Archive for August, 2012

Sorry this has been a long time coming.  I think we will have a look at nitrogen since it’s the most problematic nutrient in our sands.  Here today, gone tomorrow!

Nitrogen is mostly taken up by plants in the nitrate form so any other form of nitrogen has to be converted.  There is evidence that plants can directly take up organic nitrogen.

Common ways of applying nitrogen

1) In chicken manure (urea) or compost (ammonium and nitrate)

2) Ready made fertilisers eg NPK Blue, Nitrophoska, citrus/rose/whatever type of fertiliser (usually ammonium nitrate)

3) Controlled release fertilisers eg Osmocote (potassium nitrate, ammonium nitrate), Nutricote (potassium nitrate, ammonium nitrate).

4) IBDU/Ureaform (urea)

5) In liquid fertilisers such as Aquasol (urea) or Thrive (urea)

6) In fish emulsion (organic N, often supplemental urea)

You may hear comments about urea being harmful in winter.  This is because it requires conversion to ammonium (by an enzyme in the soil called urease) and then soil bacteria convert the ammonium to nitrate (nitrification) when it can be used by the plant.  In cold weather, soil bacteria slow down and the build-up of ammonium can cause damage to plants.  I have never seen this in Perth except when people toss on heaps of chicken manure.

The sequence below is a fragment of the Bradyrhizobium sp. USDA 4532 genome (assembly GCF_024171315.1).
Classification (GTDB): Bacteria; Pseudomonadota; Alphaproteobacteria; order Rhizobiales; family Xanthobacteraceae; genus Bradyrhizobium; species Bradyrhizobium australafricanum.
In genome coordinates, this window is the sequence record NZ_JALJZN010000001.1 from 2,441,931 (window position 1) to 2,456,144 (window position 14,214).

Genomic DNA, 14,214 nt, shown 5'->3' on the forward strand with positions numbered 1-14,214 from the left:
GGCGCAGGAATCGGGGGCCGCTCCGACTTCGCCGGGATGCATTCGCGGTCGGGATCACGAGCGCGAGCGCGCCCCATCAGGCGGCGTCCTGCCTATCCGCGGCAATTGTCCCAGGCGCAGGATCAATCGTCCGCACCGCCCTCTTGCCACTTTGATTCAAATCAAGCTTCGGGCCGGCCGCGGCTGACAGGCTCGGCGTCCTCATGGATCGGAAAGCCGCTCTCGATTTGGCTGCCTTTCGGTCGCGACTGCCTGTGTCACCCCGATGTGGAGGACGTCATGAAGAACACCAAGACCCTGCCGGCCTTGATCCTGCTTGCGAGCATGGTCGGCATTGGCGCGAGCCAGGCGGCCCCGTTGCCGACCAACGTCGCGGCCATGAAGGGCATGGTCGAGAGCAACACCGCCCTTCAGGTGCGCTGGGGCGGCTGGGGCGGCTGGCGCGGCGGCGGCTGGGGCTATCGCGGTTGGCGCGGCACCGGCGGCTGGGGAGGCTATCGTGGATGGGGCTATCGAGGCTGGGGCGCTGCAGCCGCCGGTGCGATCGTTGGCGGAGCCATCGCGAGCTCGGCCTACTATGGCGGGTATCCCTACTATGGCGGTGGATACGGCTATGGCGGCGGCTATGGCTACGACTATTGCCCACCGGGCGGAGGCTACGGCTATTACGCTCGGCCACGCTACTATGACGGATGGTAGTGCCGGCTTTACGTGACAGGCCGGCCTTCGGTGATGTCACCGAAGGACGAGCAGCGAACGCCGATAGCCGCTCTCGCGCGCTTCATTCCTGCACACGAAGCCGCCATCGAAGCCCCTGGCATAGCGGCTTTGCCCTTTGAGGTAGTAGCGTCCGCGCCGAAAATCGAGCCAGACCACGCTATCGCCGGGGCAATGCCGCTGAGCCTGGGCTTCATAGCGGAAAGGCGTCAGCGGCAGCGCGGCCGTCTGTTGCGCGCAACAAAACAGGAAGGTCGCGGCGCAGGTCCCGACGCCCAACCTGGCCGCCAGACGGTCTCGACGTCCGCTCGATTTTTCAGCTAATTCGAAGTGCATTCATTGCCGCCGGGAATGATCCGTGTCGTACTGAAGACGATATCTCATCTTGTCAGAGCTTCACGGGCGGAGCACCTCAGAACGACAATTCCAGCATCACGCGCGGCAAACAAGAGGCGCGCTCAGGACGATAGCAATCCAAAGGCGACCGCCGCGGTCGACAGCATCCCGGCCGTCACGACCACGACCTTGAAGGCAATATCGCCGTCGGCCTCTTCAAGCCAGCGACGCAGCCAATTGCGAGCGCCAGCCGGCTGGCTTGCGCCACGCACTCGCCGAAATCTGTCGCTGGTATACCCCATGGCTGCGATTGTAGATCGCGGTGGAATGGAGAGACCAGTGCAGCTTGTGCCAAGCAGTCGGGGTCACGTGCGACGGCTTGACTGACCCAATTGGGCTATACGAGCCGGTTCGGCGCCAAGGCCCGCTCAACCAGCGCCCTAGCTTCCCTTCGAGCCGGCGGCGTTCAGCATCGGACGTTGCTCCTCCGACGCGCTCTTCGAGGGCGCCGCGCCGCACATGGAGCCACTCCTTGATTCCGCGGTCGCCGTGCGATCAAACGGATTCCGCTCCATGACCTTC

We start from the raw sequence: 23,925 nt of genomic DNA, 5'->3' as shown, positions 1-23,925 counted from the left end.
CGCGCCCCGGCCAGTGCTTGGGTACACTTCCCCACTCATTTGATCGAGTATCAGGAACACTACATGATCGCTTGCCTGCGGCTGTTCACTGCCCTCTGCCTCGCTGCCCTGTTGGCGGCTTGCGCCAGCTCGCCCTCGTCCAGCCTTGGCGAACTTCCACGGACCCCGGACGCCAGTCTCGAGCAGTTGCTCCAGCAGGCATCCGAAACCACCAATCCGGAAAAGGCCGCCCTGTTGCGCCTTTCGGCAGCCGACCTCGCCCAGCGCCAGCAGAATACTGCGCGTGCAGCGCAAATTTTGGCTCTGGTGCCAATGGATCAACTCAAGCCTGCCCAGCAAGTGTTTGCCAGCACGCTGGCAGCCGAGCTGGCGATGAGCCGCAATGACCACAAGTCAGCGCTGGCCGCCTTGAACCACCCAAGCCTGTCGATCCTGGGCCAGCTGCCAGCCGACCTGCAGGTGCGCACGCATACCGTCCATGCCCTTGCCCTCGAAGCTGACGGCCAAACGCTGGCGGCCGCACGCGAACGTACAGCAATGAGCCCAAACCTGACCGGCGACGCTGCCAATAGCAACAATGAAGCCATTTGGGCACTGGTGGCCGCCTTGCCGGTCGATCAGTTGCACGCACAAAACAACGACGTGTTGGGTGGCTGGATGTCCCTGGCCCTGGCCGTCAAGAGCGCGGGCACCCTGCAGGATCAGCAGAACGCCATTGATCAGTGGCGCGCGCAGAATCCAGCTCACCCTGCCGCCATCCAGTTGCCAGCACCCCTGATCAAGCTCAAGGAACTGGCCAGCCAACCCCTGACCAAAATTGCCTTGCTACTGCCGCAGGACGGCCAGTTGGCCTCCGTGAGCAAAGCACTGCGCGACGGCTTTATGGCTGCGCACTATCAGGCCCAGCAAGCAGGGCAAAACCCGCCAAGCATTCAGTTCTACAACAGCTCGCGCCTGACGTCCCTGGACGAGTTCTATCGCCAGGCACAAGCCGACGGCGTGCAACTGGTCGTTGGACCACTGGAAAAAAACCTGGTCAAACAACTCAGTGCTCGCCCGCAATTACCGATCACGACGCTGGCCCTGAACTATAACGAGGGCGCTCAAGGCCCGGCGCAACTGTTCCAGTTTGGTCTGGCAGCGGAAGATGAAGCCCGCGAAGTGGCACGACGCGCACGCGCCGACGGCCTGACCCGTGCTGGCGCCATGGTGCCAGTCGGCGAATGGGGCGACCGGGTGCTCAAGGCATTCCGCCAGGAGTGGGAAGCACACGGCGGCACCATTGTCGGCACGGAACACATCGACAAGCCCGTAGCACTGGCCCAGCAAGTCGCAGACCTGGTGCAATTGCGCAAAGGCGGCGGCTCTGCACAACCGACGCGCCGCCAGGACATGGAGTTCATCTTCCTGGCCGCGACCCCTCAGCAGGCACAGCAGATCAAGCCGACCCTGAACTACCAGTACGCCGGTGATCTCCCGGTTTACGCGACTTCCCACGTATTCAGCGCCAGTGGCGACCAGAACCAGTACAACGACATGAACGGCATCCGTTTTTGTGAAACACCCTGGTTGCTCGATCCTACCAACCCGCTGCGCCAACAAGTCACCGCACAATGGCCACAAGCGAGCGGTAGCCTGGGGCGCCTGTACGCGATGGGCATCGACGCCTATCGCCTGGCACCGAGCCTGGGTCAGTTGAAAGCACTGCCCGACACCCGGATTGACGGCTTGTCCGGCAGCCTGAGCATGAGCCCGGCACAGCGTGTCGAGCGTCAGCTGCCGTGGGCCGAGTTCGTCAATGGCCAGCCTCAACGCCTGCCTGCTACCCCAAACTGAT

Most of the nitrogen in poultry litter is readily available. Between 6%–30% is in the form of ammonia which will be lost to the atmosphere unless incorporated, the rest of the nitrogen will be lost within about 6 weeks unless taken up by the plant.  Even nitrogen applied in compost will easily leach.

The best organic sources of nitrogen are blood or chicken feathers – both about 12% N.

In Perth’s sands there isn’t much to hold onto anything.  If you add clay minerals they help retain more ammonium but nitrate tends to leach regardless.  The conversion of ammonium to nitrate occurs rapidly, especially in warm weather – within 24 hours.

Slow or controlled release fertiliser technology is great.  Products like IBDU or ureaform give slow release of nitrogen over about a three month period.  Other slow and controlled release products that contain phosphorus and potassium are all good but often can release too slowly for things like veges which have high growth rates.  This is where liquid feeding can be helpful but remember to only apply enough to saturate the root ball.  In the case of new seedlings that may only be a few mL per plant.  Anything you apply beyond that area is wasted.

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